Star Wars Adventures – This is an acceptable all-ages story about Han Solo and Chewbacca. It’s fine, but I’ll stick with the Marvel Star Wars stuff, thanks.
Under the Moon: A Catwoman Tale – I think it’s cool that DC is producing more young adult graphic novels. The notion of Selina Kyle being an unhappy kid who is kind of friends with Bruce Wayne in high school is weird, but if you read this as a standalone project, it’s not bad, and Isaac Goodhart’s art is very nice.
Comics I Would Have Bought if Comics Weren’t So Expensive:
Batman and the Outsiders #1
Friendly Neighbourhood Spider-Man #6
Detective Comics #1003
War of the Realms: New Agents of Atlas #1
Wonder Woman #70
Infinity Wars #6 & Infinity Wars: ∞ #1 – At the end of it all, I really don’t see what the Infinity Wars event, and the massive Countdown to it, was supposed to accomplish. The stakes never seemed very high (even when the universe got Infinity Warped), and even the main character death didn’t seem very special. I think I’m done with Gerry Duggan at Marvel; past his initial run on Deadpool, where he had a co-writer, I haven’t enjoyed his work. I figured that reading these last couple of issues would help me understand why everyone is so down on Rocket in the new Guardians of the Galaxy series, but either that’s a story that hasn’t been revealed yet, or it happened in the Fallen Guardian one-off that came out of this, in which case I have to revisit this nonsense one last time.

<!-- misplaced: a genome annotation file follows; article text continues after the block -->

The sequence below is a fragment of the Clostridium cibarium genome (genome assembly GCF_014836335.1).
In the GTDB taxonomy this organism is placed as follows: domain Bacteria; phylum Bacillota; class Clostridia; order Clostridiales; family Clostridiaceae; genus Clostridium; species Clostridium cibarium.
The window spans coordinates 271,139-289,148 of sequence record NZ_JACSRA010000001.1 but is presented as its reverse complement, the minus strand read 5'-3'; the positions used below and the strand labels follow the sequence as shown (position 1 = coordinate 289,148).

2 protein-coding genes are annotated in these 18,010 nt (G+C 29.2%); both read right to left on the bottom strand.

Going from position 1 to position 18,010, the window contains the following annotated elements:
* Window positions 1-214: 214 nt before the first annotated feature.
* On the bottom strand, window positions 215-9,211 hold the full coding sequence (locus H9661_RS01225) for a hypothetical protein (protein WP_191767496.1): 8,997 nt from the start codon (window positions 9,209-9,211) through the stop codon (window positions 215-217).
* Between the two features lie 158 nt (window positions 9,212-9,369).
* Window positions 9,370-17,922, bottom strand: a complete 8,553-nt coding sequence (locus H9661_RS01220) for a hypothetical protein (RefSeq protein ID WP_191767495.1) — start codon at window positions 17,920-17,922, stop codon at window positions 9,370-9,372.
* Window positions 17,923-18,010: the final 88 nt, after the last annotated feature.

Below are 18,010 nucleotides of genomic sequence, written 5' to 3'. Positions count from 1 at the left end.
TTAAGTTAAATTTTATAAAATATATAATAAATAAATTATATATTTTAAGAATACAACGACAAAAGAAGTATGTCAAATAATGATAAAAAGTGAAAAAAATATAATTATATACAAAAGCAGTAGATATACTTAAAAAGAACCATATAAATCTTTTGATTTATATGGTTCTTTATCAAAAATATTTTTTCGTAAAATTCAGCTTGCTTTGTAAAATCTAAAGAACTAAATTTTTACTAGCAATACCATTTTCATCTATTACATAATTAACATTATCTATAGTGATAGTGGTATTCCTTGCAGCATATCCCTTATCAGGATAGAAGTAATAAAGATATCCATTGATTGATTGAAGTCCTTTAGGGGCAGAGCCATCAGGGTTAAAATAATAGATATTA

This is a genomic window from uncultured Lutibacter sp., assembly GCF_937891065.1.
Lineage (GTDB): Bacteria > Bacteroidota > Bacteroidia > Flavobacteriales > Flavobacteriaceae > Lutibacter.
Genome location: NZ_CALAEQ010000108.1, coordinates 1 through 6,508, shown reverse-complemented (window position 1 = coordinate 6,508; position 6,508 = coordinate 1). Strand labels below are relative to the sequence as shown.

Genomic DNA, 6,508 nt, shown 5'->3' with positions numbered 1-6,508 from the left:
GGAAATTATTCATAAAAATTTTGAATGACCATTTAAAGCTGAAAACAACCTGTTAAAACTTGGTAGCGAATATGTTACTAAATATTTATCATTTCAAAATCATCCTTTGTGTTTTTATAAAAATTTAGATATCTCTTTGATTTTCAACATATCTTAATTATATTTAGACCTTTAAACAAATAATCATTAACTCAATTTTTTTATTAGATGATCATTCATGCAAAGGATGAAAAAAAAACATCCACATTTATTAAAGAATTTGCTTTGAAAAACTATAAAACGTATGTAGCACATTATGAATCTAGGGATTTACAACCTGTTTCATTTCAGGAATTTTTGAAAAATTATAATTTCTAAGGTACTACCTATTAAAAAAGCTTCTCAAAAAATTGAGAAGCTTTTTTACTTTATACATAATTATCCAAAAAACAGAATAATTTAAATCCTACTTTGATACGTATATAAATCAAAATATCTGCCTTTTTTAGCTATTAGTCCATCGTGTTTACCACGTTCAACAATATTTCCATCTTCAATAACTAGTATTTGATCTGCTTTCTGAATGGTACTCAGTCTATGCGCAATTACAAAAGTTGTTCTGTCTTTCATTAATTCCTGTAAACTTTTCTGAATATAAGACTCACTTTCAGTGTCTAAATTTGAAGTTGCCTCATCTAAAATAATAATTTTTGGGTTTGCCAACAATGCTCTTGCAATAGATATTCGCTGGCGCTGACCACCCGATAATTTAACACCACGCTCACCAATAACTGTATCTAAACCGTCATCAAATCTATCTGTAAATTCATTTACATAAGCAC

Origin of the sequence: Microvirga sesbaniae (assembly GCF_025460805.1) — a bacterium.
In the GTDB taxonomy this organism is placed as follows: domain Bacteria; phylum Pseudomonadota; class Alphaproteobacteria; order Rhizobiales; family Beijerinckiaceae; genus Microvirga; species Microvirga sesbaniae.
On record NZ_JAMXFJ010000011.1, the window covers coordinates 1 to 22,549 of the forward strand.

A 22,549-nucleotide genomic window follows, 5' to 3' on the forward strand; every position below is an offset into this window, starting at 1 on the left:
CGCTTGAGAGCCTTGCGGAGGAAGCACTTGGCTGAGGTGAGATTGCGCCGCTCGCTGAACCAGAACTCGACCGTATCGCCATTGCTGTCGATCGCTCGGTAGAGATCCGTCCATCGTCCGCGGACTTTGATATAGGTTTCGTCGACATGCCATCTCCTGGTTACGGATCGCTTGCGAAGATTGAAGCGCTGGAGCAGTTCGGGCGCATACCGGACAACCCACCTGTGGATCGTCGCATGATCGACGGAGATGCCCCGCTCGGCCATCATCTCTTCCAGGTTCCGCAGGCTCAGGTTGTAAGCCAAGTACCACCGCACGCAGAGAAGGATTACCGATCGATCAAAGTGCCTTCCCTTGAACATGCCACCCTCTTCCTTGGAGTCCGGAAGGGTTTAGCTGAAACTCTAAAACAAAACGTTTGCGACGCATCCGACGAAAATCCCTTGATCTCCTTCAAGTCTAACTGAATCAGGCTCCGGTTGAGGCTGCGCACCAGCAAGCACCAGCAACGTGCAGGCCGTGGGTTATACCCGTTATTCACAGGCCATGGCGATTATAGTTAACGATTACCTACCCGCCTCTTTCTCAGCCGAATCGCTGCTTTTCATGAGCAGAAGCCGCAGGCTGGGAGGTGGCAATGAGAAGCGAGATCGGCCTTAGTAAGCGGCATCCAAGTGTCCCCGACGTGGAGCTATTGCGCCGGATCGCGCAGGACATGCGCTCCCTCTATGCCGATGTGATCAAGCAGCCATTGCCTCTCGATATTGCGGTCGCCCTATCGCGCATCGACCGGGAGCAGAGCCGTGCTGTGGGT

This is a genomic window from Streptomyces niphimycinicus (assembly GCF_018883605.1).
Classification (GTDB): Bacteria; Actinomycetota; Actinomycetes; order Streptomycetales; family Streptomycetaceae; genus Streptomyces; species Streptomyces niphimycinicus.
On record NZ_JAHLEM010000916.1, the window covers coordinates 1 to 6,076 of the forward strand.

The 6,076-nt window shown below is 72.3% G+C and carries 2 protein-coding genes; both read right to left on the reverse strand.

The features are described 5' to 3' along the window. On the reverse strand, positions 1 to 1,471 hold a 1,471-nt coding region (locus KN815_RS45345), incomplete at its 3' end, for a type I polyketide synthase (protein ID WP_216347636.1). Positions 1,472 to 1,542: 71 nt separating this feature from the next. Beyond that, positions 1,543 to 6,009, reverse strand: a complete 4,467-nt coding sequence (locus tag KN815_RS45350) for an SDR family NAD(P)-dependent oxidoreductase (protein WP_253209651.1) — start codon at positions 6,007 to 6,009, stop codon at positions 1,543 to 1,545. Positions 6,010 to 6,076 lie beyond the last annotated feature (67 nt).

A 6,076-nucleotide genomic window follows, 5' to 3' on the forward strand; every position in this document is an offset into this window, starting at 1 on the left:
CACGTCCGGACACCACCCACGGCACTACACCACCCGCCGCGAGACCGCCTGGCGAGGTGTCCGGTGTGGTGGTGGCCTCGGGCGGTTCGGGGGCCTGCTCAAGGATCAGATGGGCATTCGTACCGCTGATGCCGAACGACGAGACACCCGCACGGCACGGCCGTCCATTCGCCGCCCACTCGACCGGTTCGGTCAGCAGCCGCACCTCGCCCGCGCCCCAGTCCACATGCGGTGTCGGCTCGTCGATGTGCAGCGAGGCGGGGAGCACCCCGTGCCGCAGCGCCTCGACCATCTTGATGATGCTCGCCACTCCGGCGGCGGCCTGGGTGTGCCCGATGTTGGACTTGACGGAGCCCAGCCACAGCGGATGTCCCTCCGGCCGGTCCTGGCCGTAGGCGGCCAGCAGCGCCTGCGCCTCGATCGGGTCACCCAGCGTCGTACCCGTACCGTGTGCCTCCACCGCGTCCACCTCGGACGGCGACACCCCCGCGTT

The Wild Storm #16-20 – It’s still really cool to see how Warren Ellis has redesigned many of the characters that helped make his career, but at the same time, with only four issues remaining in this series, he’s still introducing new elements and making it seem like the story is just getting underway. Jon Davis-Hunt’s art is spectacular, and the book is a smooth read, but it’s not gone too far from its first issues, and that kind of bothers me.